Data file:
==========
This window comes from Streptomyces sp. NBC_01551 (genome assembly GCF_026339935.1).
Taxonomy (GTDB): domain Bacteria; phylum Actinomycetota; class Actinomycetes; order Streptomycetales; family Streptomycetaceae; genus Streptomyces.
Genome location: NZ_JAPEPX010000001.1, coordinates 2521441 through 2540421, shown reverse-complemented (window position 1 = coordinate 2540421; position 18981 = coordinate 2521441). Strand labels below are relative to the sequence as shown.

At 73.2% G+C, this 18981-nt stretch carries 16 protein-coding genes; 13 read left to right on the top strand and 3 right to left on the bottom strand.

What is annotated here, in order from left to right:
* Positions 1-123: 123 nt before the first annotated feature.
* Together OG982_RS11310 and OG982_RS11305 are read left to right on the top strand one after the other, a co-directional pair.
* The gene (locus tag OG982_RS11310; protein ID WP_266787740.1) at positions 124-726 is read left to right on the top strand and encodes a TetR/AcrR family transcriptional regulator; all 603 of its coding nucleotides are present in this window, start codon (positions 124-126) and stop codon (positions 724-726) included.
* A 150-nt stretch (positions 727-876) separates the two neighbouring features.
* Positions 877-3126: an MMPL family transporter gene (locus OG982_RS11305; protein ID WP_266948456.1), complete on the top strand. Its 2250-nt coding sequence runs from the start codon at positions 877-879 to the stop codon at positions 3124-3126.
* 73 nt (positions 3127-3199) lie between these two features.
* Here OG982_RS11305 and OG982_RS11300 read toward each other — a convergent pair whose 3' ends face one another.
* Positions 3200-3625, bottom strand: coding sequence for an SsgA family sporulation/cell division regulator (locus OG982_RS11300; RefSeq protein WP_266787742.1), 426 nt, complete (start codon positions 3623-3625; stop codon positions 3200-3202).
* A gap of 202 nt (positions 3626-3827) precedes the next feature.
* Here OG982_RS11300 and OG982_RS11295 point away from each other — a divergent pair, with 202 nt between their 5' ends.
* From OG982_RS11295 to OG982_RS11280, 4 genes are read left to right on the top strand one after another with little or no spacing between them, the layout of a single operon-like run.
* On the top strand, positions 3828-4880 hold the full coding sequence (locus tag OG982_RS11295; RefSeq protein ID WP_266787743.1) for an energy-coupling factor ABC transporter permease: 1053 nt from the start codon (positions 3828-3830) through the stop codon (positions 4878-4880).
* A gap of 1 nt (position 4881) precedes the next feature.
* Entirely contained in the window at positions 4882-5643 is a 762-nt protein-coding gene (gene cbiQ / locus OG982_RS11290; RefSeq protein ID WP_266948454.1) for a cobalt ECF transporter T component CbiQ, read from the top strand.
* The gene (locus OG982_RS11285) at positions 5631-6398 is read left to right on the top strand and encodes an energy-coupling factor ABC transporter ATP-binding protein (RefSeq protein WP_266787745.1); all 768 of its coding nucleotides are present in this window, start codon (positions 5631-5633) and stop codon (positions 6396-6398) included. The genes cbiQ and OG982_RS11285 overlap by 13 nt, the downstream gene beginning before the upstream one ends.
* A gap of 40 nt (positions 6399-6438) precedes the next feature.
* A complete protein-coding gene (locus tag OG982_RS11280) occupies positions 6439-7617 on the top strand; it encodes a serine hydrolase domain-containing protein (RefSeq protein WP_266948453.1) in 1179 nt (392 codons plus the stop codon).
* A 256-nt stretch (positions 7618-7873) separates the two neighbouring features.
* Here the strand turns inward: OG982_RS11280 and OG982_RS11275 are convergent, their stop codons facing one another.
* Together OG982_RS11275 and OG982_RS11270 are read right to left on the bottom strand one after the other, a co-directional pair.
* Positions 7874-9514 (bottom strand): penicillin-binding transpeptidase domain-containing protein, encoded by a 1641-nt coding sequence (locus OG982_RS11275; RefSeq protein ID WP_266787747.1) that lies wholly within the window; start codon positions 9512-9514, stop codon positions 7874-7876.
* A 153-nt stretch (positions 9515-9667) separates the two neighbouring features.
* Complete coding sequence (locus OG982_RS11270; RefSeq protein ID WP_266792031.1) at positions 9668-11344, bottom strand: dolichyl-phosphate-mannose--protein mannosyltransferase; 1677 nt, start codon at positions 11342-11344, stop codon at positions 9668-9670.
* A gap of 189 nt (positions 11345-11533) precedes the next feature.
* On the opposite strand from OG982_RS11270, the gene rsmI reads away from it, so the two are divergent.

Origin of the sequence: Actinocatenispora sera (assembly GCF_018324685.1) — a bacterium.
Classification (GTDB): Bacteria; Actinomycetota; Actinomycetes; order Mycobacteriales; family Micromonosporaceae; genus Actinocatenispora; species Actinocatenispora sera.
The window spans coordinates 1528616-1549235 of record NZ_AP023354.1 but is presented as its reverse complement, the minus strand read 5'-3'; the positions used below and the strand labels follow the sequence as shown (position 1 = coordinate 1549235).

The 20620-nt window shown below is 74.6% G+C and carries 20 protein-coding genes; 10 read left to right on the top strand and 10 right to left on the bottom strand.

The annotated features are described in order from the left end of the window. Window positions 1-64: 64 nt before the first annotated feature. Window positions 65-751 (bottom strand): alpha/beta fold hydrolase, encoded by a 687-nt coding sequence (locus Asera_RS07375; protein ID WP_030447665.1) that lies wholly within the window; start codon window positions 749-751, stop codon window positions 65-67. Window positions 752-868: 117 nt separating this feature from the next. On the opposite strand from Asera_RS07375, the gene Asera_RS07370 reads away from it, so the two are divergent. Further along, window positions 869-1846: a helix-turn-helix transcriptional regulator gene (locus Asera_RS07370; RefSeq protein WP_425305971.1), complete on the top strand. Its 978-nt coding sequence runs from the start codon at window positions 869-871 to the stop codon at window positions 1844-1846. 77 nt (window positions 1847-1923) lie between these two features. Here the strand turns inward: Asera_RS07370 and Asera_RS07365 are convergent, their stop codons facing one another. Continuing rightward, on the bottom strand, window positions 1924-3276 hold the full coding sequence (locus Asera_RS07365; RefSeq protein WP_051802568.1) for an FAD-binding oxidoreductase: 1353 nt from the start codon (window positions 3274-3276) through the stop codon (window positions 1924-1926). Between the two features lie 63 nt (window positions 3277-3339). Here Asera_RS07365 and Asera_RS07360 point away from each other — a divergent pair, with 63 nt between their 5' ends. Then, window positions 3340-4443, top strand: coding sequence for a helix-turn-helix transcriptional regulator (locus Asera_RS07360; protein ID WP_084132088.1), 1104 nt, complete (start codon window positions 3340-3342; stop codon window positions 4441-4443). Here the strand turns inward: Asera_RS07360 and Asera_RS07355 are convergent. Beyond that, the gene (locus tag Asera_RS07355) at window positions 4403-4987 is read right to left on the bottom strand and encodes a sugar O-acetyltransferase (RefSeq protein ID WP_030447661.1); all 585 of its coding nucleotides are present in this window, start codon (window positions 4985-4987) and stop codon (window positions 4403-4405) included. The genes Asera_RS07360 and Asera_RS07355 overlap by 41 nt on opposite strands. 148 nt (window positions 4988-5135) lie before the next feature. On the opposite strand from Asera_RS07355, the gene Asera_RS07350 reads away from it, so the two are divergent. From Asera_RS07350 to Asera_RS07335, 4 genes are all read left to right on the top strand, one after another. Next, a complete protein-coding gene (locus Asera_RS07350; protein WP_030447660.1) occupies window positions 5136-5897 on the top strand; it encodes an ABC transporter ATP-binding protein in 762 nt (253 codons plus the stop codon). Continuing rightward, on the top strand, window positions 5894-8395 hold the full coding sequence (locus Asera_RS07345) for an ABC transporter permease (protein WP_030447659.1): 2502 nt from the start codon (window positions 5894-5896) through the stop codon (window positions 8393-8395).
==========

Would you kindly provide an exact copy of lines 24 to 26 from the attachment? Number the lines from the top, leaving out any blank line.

* Here the strand turns inward: OG982_RS11280 and OG982_RS11275 are convergent, their stop codons facing one another.
* Together OG982_RS11275 and OG982_RS11270 are read right to left on the bottom strand one after the other, a co-directional pair.
* Positions 7874-9514 (bottom strand): penicillin-binding transpeptidase domain-containing protein, encoded by a 1641-nt coding sequence (locus OG982_RS11275; RefSeq protein ID WP_266787747.1) that lies wholly within the window; start codon positions 9512-9514, stop codon positions 7874-7876.